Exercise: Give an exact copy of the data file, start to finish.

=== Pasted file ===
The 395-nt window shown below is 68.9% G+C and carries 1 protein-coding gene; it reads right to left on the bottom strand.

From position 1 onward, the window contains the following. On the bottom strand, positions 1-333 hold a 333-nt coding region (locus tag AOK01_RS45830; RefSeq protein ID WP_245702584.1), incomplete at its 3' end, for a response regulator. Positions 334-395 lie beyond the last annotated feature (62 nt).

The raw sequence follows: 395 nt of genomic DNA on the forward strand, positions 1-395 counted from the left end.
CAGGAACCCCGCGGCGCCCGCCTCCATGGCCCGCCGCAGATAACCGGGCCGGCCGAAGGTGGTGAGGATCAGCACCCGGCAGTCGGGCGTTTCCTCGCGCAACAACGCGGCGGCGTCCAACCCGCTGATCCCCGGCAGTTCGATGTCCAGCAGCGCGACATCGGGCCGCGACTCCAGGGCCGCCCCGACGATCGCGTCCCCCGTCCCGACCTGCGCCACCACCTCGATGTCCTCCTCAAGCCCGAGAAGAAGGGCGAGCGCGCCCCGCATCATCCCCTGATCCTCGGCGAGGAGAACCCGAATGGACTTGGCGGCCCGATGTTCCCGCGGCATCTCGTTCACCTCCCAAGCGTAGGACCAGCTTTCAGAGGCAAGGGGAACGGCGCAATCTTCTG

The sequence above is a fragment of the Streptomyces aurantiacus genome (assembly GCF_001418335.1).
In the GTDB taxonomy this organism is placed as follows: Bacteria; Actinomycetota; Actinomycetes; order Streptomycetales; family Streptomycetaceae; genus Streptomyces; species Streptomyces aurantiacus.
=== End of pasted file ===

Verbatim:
The 395-nt window shown below is 68.9% G+C and carries 1 protein-coding gene; it reads right to left on the bottom strand.

From position 1 onward, the window contains the following. On the bottom strand, positions 1-333 hold a 333-nt coding region (locus tag AOK01_RS45830; RefSeq protein ID WP_245702584.1), incomplete at its 3' end, for a response regulator. Positions 334-395 lie beyond the last annotated feature (62 nt).

The raw sequence follows: 395 nt of genomic DNA on the forward strand, positions 1-395 counted from the left end.
CAGGAACCCCGCGGCGCCCGCCTCCATGGCCCGCCGCAGATAACCGGGCCGGCCGAAGGTGGTGAGGATCAGCACCCGGCAGTCGGGCGTTTCCTCGCGCAACAACGCGGCGGCGTCCAACCCGCTGATCCCCGGCAGTTCGATGTCCAGCAGCGCGACATCGGGCCGCGACTCCAGGGCCGCCCCGACGATCGCGTCCCCCGTCCCGACCTGCGCCACCACCTCGATGTCCTCCTCAAGCCCGAGAAGAAGGGCGAGCGCGCCCCGCATCATCCCCTGATCCTCGGCGAGGAGAACCCGAATGGACTTGGCGGCCCGATGTTCCCGCGGCATCTCGTTCACCTCCCAAGCGTAGGACCAGCTTTCAGAGGCAAGGGGAACGGCGCAATCTTCTG

The sequence above is a fragment of the Streptomyces aurantiacus genome (assembly GCF_001418335.1).
In the GTDB taxonomy this organism is placed as follows: Bacteria; Actinomycetota; Actinomycetes; order Streptomycetales; family Streptomycetaceae; genus Streptomyces; species Streptomyces aurantiacus.